When sleeping in the open in very cold climates and when the ground is wet, humans often resort to sleeping on their shins, like the Tibetan caravaneers photographed by Peter, Prince of Greece and Denmark, in 1938 (fig (fig3).3). Nature has not covered the anterior border of the tibia and the medial border of the ulna with muscle, so in this position there is only skin and bone in contact with the cold ground and heat loss is reduced. The body is also folded to conserve heat; both ears can listen for danger, be it lion or terrorist; and when the head is down gravity shuts the mouth and it is impossible to snore.
Figure Figure44 shows the “lookout posture,” another position using the arm as a pillow to reset shoulder, elbow, and wrist: accessory joint movement is regained because the weight of the head resting on the arm is at right angles to the line of movement, producing a lateral glide. I have seen Howler monkeys using this position in Costa Rica.
Quadrupedal lying (fig (fig5)5) is ideal for stretching collagen fibre throughout the body. In the penis protect position, with the pelvis locked, the spine is rotated and flexed. With the elbows out sideways and the chest on the ground, many spinal lesions can be corrected gently using nature’s automatic manipulator. Animals are clever because they use the radiant heat from the sun to encourage relaxation of their muscles when they adopt this posture. In this photograph note that the dog’s sternum is in full contact with the ground but that of the human is not: this can be easily corrected by rotating the right arm medially to lower the sternum. It has been noted that guide dogs working in towns breathe the same pollutants as humans yet do not have asthma. Could this be because when they lie on their chests the kickback from the upper ribs keeps the corresponding vertebrae mobile, allowing the sympathetic system to work efficiently?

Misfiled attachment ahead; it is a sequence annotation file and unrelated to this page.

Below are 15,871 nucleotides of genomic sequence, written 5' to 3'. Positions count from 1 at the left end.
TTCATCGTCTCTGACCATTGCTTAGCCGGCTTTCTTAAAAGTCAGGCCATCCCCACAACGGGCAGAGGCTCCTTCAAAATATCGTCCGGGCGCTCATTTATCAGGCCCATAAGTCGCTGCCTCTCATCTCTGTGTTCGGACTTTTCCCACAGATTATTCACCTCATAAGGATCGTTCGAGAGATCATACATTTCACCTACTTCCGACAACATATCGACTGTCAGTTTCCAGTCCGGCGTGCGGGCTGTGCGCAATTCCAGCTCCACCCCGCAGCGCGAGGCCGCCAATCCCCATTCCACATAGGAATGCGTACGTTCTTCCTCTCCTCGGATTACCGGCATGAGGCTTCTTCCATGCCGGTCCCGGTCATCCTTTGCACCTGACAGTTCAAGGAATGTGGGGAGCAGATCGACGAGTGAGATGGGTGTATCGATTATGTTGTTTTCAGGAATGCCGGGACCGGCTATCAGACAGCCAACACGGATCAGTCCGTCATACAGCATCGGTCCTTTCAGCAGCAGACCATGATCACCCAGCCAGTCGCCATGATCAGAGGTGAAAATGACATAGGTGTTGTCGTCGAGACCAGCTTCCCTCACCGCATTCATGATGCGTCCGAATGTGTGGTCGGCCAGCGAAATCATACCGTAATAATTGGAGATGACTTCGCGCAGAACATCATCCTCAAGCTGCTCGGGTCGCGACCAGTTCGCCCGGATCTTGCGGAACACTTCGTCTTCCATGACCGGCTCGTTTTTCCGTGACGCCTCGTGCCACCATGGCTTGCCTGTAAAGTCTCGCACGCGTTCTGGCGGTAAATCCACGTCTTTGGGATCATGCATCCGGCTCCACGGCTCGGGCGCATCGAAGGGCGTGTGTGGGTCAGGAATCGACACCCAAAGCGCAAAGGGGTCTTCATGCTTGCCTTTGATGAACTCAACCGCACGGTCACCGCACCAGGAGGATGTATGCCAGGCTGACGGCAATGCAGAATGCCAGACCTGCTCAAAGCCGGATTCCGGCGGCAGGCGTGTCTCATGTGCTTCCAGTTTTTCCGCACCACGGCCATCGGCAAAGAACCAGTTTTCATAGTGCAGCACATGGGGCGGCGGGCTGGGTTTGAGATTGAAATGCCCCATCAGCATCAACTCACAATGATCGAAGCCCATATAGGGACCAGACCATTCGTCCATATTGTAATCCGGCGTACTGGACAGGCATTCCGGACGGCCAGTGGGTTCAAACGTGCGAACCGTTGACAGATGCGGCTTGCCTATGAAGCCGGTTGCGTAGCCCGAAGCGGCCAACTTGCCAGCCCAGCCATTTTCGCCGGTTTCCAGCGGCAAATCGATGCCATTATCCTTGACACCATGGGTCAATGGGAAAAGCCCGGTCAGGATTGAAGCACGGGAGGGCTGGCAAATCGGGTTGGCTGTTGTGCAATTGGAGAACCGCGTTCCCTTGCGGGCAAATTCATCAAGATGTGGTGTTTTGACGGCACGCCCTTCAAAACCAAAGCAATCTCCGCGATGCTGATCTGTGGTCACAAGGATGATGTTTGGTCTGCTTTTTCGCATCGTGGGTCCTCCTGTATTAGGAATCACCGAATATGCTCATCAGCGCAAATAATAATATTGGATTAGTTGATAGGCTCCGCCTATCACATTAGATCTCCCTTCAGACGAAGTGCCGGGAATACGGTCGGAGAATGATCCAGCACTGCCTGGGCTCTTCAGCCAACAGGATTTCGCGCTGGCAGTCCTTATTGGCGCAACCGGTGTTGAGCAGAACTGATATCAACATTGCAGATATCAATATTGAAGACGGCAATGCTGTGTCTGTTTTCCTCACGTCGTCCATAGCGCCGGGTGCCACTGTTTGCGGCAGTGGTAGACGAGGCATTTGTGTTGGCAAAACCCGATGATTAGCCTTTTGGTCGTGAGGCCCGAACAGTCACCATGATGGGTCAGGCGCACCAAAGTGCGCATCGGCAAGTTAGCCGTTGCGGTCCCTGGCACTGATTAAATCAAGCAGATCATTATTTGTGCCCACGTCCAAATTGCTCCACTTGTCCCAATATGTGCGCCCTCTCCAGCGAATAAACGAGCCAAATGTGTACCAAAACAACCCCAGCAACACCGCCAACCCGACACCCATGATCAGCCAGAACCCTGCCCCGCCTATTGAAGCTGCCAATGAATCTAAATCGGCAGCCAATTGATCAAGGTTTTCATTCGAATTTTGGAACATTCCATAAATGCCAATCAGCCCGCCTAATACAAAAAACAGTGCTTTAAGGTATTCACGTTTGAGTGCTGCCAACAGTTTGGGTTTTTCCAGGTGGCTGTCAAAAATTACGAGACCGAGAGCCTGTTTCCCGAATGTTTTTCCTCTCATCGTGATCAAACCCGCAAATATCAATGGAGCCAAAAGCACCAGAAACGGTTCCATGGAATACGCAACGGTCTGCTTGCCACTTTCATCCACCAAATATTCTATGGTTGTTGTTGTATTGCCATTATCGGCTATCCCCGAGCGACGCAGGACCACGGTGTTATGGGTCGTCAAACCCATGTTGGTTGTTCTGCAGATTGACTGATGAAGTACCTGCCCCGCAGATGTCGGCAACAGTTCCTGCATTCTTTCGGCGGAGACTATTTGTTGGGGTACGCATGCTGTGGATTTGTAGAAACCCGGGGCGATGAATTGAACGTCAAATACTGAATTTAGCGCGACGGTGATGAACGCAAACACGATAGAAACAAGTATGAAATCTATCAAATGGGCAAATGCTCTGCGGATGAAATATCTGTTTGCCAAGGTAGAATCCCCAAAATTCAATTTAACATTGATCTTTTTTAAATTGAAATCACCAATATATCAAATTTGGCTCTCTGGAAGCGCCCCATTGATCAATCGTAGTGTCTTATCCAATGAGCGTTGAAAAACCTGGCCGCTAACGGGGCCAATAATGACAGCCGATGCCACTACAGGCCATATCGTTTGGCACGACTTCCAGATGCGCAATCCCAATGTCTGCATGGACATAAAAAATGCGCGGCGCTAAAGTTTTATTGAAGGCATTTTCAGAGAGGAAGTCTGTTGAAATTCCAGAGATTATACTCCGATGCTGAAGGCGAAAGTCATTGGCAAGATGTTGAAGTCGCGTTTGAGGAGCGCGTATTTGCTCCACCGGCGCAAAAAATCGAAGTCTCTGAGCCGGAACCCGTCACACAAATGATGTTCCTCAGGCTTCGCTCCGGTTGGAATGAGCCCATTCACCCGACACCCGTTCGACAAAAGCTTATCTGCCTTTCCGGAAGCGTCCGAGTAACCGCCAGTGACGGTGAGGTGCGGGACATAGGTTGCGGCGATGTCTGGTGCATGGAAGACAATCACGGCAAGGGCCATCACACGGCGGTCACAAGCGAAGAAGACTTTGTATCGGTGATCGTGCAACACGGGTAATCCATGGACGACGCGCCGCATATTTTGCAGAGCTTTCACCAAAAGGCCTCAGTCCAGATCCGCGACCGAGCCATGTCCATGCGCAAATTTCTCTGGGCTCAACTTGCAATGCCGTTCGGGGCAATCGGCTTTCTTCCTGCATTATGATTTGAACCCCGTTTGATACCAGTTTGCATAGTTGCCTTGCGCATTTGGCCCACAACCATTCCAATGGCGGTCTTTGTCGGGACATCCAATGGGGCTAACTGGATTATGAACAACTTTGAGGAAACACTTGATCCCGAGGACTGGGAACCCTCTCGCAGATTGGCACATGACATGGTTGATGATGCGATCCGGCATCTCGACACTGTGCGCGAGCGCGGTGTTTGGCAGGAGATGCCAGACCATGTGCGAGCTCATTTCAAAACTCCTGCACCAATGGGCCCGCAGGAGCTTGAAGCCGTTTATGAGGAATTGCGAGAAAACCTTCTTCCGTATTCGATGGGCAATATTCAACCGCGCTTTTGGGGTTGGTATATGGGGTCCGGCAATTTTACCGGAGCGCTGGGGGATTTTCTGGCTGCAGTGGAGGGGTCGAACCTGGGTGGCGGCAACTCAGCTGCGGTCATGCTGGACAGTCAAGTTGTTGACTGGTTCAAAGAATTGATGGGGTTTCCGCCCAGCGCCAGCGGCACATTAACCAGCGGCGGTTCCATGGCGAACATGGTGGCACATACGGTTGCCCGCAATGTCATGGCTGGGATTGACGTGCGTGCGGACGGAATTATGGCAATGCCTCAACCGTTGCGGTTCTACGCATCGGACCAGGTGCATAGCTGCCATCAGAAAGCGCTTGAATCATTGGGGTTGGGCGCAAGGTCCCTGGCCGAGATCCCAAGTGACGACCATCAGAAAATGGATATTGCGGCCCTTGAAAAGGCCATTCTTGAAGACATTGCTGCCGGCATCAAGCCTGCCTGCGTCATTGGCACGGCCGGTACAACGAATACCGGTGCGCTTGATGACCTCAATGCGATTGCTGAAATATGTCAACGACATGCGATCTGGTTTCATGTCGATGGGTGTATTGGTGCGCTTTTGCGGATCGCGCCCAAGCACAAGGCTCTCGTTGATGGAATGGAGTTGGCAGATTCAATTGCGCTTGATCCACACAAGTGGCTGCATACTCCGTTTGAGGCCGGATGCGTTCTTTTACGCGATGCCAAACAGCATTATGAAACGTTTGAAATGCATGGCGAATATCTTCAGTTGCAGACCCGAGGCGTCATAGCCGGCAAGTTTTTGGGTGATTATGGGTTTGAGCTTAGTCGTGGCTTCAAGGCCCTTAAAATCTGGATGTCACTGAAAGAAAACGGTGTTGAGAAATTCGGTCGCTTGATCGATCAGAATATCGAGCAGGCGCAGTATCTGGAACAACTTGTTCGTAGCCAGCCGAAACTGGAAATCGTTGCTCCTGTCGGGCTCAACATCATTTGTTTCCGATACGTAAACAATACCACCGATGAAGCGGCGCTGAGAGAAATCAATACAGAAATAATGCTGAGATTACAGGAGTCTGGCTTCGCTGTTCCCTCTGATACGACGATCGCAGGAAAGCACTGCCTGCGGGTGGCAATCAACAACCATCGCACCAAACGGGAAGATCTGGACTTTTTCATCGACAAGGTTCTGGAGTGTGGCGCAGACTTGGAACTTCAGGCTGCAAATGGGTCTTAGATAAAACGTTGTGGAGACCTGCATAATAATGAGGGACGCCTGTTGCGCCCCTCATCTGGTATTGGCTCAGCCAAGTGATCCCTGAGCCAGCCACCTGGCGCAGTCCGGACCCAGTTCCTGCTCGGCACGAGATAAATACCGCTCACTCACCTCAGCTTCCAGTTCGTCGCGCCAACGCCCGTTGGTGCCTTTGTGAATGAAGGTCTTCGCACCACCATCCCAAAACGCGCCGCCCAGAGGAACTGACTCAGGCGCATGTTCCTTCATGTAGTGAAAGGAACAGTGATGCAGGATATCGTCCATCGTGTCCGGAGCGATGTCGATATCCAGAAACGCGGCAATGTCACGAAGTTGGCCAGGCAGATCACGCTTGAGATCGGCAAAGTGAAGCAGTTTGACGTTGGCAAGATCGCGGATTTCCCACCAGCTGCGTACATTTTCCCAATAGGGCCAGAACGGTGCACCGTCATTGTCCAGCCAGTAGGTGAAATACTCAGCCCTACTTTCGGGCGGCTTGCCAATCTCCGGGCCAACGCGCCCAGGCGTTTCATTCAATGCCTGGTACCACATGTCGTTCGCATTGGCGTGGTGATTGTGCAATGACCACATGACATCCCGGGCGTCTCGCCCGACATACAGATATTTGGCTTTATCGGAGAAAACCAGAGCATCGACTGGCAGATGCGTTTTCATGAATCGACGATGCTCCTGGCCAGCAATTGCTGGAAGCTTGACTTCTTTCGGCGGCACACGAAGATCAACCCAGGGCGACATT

Some resting postures
Arabs in the Sahara will sit in the position shown in figure figure66 for hours and it keeps the forefoot aligned on the hindfoot, as the ischia rest directly on the calcanea and the feet point straight backwards. People who sit like this do not seem to get much osteoarthritis in their knees in old age. Cross legged sitting prevents arthritic hips. A flying doctor from Kenya remarked to me that over the years as local tribesmen became more civilised he more often saw arthritis of hips and knees.
The full squat, with the heels on the ground (fig (fig7)7) resets the sacroiliac joints; takes hips, knees and ankles through the full range; and can be very useful in treating backs. To start with, some Westerners have to hold on to a doorframe.
Largely anecdotal evidence has been collected by “old timers” for over 50 years from non-Western societies that low back pain and joint stiffness is markedly reduced by adopting natural sleeping and resting postures. This observation must be recorded to allow further research in this direction as these primitive societies no longer exist and the great apes living in the wild are heading for extinction. All we have to do is to be good primates and use these preventive techniques.